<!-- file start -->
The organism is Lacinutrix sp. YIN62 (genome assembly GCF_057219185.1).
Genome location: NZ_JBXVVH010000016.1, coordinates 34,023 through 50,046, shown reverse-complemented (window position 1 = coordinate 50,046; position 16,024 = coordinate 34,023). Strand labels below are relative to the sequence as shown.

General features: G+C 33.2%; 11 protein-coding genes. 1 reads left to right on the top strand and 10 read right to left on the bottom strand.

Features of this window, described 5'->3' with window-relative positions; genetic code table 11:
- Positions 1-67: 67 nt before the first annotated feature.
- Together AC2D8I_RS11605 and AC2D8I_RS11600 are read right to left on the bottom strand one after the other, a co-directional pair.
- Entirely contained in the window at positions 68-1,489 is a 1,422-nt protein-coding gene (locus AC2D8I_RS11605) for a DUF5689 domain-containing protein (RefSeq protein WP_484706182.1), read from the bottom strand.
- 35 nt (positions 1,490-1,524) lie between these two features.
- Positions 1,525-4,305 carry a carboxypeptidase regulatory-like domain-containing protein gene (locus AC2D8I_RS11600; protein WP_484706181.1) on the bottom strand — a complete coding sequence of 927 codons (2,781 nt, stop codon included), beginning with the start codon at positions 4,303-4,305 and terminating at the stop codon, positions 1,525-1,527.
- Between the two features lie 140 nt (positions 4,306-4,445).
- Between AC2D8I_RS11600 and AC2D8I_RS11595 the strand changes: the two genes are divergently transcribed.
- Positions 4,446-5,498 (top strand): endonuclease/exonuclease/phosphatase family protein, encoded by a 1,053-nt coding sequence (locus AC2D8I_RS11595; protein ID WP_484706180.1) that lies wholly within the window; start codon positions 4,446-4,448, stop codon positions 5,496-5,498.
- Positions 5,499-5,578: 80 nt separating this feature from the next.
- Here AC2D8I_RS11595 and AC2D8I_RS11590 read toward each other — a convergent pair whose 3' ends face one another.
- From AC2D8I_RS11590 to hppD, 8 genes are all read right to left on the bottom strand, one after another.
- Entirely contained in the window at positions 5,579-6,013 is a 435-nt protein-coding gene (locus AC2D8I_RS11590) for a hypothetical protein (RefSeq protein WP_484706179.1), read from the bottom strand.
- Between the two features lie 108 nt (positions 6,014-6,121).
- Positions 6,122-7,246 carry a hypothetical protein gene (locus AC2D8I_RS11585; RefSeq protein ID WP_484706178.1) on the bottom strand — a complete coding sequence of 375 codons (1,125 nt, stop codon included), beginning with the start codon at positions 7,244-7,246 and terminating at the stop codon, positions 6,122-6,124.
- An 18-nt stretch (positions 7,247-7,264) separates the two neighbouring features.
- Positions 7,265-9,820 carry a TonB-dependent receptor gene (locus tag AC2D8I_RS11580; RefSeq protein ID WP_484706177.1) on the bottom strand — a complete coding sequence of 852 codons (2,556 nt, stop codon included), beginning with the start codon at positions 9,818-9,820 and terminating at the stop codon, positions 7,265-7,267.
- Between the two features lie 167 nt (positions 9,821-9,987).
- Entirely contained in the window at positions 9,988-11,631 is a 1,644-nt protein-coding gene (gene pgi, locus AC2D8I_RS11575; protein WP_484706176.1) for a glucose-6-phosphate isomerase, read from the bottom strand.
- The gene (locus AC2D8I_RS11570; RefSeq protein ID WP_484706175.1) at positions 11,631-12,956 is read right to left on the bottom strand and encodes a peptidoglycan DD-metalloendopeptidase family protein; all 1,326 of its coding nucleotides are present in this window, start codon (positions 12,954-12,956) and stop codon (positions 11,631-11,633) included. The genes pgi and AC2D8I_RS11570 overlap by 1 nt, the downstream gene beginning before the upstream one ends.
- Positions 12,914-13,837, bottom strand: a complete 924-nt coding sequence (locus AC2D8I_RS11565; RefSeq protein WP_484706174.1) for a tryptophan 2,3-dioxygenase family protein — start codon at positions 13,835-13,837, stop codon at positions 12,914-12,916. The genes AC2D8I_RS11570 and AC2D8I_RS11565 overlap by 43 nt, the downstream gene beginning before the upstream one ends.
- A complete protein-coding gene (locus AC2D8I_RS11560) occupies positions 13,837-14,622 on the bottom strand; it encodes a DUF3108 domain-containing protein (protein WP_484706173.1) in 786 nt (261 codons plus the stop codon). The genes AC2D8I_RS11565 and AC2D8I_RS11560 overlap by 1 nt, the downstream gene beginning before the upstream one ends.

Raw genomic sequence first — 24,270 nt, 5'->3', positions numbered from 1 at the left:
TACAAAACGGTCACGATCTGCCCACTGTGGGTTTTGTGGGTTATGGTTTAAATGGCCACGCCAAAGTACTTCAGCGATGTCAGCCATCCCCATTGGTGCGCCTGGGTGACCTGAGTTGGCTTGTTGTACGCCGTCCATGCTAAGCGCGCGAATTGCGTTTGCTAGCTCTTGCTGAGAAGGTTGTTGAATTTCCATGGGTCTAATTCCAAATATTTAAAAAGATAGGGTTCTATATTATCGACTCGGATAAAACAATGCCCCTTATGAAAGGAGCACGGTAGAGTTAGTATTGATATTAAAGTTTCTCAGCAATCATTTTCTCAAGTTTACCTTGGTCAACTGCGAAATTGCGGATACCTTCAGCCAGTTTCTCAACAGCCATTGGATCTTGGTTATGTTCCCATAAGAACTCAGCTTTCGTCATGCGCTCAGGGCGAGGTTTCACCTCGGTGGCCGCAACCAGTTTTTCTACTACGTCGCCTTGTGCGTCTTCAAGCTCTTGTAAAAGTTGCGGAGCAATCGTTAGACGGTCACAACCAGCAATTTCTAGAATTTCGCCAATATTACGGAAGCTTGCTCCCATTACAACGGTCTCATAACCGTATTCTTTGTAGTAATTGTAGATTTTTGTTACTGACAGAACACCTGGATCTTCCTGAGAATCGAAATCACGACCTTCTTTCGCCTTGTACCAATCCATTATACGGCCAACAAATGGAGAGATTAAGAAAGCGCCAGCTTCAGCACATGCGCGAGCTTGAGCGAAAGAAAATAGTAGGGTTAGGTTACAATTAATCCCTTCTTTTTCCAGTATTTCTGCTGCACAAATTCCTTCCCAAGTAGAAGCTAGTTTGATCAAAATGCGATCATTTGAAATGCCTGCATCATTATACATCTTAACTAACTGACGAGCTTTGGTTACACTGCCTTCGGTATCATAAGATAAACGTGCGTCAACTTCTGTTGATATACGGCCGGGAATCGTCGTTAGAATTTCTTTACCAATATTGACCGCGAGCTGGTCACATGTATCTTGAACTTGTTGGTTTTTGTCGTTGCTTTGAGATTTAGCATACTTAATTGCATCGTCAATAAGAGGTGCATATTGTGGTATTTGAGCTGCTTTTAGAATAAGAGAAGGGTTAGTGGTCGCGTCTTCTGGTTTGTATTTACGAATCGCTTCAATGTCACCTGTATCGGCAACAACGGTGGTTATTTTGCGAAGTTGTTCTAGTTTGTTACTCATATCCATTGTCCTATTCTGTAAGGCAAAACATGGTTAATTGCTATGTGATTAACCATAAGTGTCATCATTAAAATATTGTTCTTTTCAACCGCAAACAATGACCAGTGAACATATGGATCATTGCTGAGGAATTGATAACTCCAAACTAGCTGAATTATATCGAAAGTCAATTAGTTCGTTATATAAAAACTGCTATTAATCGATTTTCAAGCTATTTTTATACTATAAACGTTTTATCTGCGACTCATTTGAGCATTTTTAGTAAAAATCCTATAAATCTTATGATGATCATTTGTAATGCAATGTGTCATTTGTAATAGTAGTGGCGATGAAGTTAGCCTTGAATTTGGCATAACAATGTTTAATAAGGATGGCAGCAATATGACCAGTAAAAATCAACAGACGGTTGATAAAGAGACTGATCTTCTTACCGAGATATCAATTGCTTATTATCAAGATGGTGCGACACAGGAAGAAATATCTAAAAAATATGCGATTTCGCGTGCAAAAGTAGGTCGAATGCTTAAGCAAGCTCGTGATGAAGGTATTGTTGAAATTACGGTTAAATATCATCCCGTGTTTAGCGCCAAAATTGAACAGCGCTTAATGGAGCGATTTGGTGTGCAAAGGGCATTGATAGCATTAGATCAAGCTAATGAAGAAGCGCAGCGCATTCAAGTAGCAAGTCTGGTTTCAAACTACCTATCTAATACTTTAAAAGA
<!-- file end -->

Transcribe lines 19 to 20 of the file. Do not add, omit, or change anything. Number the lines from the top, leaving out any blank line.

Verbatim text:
- An 18-nt stretch (positions 7,247-7,264) separates the two neighbouring features.
- Positions 7,265-9,820 carry a TonB-dependent receptor gene (locus tag AC2D8I_RS11580; RefSeq protein ID WP_484706177.1) on the bottom strand — a complete coding sequence of 852 codons (2,556 nt, stop codon included), beginning with the start codon at positions 9,818-9,820 and terminating at the stop codon, positions 7,265-7,267.